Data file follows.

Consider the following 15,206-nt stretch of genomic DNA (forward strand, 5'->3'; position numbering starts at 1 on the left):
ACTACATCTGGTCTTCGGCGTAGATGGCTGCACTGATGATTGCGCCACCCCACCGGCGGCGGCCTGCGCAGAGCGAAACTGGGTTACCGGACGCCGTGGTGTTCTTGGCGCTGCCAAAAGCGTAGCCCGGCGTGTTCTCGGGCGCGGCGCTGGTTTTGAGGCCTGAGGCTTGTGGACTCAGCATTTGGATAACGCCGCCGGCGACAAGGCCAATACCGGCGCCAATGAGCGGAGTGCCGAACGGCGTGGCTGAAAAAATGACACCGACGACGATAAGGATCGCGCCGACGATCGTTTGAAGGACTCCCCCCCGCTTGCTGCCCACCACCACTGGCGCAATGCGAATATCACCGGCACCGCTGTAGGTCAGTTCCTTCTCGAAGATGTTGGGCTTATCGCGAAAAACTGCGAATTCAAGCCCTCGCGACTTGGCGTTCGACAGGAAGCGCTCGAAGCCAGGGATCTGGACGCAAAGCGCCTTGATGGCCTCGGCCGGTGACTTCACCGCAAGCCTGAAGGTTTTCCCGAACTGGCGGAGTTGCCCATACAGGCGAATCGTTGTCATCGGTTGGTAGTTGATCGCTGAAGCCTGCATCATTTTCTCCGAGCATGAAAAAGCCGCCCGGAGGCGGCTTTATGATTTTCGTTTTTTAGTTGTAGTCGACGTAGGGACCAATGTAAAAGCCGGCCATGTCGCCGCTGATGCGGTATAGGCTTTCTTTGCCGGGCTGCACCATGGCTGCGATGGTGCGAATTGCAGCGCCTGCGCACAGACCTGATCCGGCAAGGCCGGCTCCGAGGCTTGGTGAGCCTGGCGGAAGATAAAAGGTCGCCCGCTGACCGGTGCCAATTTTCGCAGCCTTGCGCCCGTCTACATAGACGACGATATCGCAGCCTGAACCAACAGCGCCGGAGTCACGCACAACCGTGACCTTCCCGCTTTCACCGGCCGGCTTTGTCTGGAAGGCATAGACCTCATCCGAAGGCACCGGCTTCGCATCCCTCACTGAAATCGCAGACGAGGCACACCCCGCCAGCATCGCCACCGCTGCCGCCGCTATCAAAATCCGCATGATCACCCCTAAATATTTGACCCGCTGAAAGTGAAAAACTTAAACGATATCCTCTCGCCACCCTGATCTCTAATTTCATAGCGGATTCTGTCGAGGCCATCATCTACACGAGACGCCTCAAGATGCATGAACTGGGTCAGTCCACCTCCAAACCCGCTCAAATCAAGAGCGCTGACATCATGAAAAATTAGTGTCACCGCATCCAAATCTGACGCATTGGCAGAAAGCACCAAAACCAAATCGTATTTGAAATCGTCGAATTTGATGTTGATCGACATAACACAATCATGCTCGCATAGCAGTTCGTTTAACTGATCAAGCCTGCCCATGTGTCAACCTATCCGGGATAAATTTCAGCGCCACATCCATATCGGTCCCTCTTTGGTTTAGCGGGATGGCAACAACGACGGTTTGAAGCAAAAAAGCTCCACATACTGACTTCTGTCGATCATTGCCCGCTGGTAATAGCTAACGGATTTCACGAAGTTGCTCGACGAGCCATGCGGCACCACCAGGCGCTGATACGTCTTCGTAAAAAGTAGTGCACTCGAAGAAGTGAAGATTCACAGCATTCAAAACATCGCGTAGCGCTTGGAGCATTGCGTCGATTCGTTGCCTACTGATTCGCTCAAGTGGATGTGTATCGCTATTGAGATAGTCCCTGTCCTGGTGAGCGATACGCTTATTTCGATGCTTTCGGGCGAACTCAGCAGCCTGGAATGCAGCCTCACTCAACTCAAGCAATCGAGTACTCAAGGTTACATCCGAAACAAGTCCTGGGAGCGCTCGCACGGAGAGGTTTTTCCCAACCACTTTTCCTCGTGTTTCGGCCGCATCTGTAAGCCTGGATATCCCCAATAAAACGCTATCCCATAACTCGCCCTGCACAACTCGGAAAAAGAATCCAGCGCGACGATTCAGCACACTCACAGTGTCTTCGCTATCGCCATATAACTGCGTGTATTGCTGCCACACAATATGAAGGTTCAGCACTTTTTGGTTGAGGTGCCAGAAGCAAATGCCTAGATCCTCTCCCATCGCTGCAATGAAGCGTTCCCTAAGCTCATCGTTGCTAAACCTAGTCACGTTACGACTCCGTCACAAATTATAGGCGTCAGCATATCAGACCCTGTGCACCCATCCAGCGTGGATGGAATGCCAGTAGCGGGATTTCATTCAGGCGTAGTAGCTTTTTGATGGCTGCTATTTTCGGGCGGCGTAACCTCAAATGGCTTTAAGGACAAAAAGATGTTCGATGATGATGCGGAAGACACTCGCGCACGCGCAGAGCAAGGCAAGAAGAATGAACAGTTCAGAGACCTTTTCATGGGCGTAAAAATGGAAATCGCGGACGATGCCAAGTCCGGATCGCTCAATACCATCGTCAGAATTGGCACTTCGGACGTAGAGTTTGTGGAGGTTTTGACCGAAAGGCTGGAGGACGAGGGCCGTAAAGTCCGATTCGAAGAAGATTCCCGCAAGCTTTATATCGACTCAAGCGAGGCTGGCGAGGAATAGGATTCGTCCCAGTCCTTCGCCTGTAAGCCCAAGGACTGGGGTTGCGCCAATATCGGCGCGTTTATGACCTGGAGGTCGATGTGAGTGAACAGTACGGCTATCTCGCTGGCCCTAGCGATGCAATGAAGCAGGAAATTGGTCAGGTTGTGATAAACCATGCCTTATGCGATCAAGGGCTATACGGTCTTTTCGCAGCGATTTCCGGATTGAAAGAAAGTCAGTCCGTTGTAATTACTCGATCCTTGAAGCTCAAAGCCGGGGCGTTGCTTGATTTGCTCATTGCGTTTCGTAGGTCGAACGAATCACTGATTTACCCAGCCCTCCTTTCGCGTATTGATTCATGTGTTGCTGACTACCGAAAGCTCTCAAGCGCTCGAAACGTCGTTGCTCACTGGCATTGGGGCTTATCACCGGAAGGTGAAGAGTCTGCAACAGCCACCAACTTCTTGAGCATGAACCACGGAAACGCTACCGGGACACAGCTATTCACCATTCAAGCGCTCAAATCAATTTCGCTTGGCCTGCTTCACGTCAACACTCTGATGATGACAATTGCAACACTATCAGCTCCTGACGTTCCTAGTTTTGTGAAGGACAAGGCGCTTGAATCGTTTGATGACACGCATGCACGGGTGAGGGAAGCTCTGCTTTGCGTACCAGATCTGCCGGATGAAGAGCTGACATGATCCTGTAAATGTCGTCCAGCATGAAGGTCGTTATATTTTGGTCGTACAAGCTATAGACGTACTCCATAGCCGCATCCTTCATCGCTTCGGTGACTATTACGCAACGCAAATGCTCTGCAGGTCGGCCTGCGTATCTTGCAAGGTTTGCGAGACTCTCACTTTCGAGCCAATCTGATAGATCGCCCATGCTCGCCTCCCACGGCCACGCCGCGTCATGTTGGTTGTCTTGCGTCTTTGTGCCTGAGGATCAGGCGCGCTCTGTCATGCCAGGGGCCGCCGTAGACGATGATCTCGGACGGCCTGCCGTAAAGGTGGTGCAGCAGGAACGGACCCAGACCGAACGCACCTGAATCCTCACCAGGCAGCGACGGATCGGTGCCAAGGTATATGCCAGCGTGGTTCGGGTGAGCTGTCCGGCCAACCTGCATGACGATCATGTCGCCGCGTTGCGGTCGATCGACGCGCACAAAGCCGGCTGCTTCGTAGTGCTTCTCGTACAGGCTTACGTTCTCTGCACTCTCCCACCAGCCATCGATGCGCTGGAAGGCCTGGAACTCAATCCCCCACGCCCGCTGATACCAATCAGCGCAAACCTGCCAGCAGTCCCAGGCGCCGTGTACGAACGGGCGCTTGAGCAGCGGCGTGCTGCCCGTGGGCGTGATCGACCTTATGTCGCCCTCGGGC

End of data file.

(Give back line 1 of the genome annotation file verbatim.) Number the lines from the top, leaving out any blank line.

Consider the following 15,206-nt stretch of genomic DNA (forward strand, 5'->3'; position numbering starts at 1 on the left):